an interesting example in that the initially reported experience differed from the experience reported under hypnosis and the additional factor of betty hill's dreams

and we have two different descriptions of the abductors (if we count barney's conscious description as similar to betty's dream description)

i can't see any reason to take the hypnotically assisted description as more accurate than the other


I agree. Memory is slippery enough without factoring in hypnosis. In fact, memory, itself is a problem. If people taking Ketamine experience interaction with "entities" how is this different from reports of abductions? Are both experiences to be taken literally? One and not the other? Neither? Is the abduction experience really neuro-chemically induced? Can the brain produce such chemicals naturally or under duress or stimulation of some sort? Are the abductees given a substance that produces memories of entities that never existed?



posted on Jan, 27 2015 @ 10:07 PM
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a reply to: Tangerine

If people taking Ketamine experience interaction with "entities" how is this different from reports of abductions? Are both experiences to be taken literally? One and not the other? Neither? Is the abduction experience really neuro-chemically induced? Can the brain produce such chemicals naturally or under duress or stimulation of some sort? Are the abductees given a substance that produces memories of entities that never existed?

This is where Strassman comes in. The chemical you are looking for is dimethyltryptamine which does in fact occur naturally in our bodies. Though I am not clear to what extent and think its premature to declare that as the cause. Even so, that gets us only to a point and people still are experiencing something, drug induced or not. The circumstantial evidence is certainly stronger than it is for ET physically abducting people. So the theory is that under certain conditions, our pineal gland will dump out this stuff and cause us to see things and beings. It seems to be associated with adrenaline release like when people are dying. The chemical was actually found in the spinal fluid of dying patients and is considered the culprit for NDEs.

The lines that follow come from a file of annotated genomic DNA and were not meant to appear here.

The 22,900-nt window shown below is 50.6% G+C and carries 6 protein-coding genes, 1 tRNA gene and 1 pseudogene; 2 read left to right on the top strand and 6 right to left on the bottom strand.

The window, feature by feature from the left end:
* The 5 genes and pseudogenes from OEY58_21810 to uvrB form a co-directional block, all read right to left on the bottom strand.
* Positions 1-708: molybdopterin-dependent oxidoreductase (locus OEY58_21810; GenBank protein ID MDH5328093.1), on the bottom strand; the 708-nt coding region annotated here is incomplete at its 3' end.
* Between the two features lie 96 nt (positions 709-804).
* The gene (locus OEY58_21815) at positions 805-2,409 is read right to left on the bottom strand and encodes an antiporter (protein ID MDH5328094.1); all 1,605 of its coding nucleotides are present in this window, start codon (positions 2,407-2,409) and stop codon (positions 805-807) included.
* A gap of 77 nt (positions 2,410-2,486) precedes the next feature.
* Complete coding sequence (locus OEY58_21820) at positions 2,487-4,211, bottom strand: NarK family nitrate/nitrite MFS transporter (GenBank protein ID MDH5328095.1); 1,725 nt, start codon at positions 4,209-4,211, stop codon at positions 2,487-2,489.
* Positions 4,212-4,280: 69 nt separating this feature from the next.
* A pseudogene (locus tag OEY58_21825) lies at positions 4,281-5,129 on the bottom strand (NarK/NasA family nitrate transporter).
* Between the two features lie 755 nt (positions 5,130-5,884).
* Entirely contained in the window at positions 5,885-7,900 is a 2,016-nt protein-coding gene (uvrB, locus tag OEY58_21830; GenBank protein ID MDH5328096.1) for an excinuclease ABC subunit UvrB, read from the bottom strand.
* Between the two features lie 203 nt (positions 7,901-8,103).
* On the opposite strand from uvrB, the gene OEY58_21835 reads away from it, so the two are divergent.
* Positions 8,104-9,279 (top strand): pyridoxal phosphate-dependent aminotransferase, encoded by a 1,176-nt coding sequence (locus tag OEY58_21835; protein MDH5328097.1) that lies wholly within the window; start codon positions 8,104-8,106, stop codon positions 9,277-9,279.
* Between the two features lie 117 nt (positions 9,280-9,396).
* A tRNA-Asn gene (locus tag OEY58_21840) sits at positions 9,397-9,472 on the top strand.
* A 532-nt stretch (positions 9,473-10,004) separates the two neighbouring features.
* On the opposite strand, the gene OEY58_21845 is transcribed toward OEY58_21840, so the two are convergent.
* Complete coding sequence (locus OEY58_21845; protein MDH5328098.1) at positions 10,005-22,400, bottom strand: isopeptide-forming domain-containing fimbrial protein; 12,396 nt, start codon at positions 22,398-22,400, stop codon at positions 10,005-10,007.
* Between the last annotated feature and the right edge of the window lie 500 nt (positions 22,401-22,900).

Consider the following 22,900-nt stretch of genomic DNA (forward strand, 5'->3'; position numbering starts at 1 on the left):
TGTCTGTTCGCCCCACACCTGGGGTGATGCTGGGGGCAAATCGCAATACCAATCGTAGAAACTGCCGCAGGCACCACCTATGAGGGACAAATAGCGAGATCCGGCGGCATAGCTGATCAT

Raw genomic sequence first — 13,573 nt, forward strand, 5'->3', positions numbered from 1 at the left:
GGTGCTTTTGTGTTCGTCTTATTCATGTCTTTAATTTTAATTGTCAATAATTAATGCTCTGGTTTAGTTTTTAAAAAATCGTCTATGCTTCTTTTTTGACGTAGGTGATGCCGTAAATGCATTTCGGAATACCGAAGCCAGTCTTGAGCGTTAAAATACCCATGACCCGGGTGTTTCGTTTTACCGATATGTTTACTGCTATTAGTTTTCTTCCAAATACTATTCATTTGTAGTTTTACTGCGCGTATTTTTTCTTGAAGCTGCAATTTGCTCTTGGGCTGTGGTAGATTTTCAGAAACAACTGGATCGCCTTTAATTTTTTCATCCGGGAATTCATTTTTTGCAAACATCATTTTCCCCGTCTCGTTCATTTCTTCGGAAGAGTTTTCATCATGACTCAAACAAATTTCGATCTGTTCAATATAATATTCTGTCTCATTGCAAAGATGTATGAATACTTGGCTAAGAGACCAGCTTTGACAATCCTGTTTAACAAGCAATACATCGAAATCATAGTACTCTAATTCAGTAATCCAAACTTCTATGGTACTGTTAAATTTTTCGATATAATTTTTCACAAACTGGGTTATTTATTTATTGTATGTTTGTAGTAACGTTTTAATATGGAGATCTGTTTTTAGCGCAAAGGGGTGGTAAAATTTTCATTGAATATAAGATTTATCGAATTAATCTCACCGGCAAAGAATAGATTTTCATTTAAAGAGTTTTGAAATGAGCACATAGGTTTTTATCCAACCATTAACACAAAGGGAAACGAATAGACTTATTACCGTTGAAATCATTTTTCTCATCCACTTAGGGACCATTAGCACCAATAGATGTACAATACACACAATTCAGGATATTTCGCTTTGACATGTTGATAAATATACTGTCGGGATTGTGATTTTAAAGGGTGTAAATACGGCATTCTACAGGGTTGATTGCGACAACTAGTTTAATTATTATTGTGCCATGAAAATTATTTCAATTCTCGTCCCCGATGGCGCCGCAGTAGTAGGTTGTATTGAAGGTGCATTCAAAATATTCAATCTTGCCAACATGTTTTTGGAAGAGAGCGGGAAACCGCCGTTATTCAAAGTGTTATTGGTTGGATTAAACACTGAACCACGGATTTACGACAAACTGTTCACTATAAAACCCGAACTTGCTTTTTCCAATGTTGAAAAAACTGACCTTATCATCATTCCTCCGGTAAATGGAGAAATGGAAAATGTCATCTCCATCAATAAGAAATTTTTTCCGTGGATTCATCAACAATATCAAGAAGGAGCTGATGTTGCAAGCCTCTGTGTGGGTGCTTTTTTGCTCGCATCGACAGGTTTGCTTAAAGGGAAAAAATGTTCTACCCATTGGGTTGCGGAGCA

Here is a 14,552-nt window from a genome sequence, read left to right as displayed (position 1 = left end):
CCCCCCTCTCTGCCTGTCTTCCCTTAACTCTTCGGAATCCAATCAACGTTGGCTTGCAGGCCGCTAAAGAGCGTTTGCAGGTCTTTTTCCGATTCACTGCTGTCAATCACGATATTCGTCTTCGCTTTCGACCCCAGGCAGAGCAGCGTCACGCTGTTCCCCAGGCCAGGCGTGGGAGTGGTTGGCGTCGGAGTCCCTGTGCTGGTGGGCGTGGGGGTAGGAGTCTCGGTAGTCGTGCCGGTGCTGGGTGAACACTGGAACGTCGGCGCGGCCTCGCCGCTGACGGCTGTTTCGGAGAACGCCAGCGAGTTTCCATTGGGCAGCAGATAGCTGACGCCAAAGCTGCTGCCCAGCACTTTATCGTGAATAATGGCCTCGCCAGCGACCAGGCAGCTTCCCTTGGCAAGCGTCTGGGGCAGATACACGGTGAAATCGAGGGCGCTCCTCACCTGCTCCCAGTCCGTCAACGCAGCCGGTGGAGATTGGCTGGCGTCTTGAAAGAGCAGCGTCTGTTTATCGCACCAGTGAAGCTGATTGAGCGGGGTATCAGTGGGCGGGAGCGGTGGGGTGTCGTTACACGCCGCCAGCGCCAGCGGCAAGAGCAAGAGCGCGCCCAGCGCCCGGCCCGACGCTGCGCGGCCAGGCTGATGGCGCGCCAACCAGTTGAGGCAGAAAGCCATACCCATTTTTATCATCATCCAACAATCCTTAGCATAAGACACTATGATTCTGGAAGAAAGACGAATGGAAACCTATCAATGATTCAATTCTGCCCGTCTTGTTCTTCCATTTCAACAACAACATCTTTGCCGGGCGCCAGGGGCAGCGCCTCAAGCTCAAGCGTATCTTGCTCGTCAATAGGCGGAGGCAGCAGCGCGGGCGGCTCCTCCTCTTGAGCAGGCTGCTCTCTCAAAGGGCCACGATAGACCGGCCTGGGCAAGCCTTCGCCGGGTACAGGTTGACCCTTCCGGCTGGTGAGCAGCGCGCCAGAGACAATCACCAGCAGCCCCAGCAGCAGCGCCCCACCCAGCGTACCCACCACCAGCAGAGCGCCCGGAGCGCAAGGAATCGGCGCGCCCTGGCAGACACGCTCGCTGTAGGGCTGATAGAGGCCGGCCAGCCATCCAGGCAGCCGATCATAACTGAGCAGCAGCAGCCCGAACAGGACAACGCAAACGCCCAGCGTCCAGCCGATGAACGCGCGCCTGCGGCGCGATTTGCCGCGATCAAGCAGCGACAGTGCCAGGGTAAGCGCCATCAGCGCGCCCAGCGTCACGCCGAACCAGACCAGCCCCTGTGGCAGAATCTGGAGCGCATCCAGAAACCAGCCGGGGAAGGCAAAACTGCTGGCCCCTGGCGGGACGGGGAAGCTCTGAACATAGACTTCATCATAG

The scientific community is inherently conservative. At the same time, some of my theories have been put to the test; for example, the presence of D_T in the pineal gland which a group in Ann Arbor recently demonstrated. Several other theories should not be that hard to test, either, such as determining activity of endogenous D_T in non-drug highly altered states of consciousness that resemble those brought on by administration of D_T—these included near-death states, dreams, certain meditations, the “abduction” experience, and so on. - See more at: livefreelivenatural.com...




posted on Jan, 27 2015 @ 11:23 PM
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Hi everybody, I'm new here, but not new to the subject. I didn't read this whole thread, but from what I have read it seems you are all pretty much in agreement on the topic of hypnosis in abduction research. I'm rather reluctant to join in this conversation because I'm not looking to be argumentative, and it seems like this is a discussion between young persons, which is terrific.

That being said, I think some things have been overlooked.

These abductors, be they extraterrestrial, interdimensional, spiritual, or temporal (and they may be all of the above), these aliens have the ability to affect the conscious memory of the abductee, making them largely forget their abduction experiences. Some remember the beginning or end of the alien contact, with little or no memory of anything in between, some have forgotten their experiences in toto. Often the aliens command them to forget what happened, and order them to go to sleep.

This sounds a lot like a form of hypnosis, but at a highly advanced level. So it is not surprising that even our less advanced understanding of hypnosis seems to an effective tool for recovering memories of these events.

These beings are advanced in many significant ways; intellectually, technologically, and apparently physiologically. They utilize telepathy, the ability to read thoughts instantly, control minds and induce paralysis,and manipulate memory on at least a conscious level. Thankfully, they are not always completely effective, or we wouldn't even be having this discussion.

Many people remember certain moments of their abduction, with more memories that surface over time, or the event comes out through recurring dreams. These unaided memories are what lead them to UFO investigators.

It is important to note that hypnotic regression has yielded a great deal of detailed information into the abduction phenomenon, and highly corroborative information at that. We should be discussing what we learned from these investigators, and it is significant, rather than complaining about their methods.

To simply complain about hypnotic regression and ignore the alarming information that hypnotic regression has uncovered about alien abductions may be a very risky thing to do. Reckless, at least.

It's like not caring that the British are coming because you feel Paul Revere took the wrong route, or stole a pair of panties on his ride.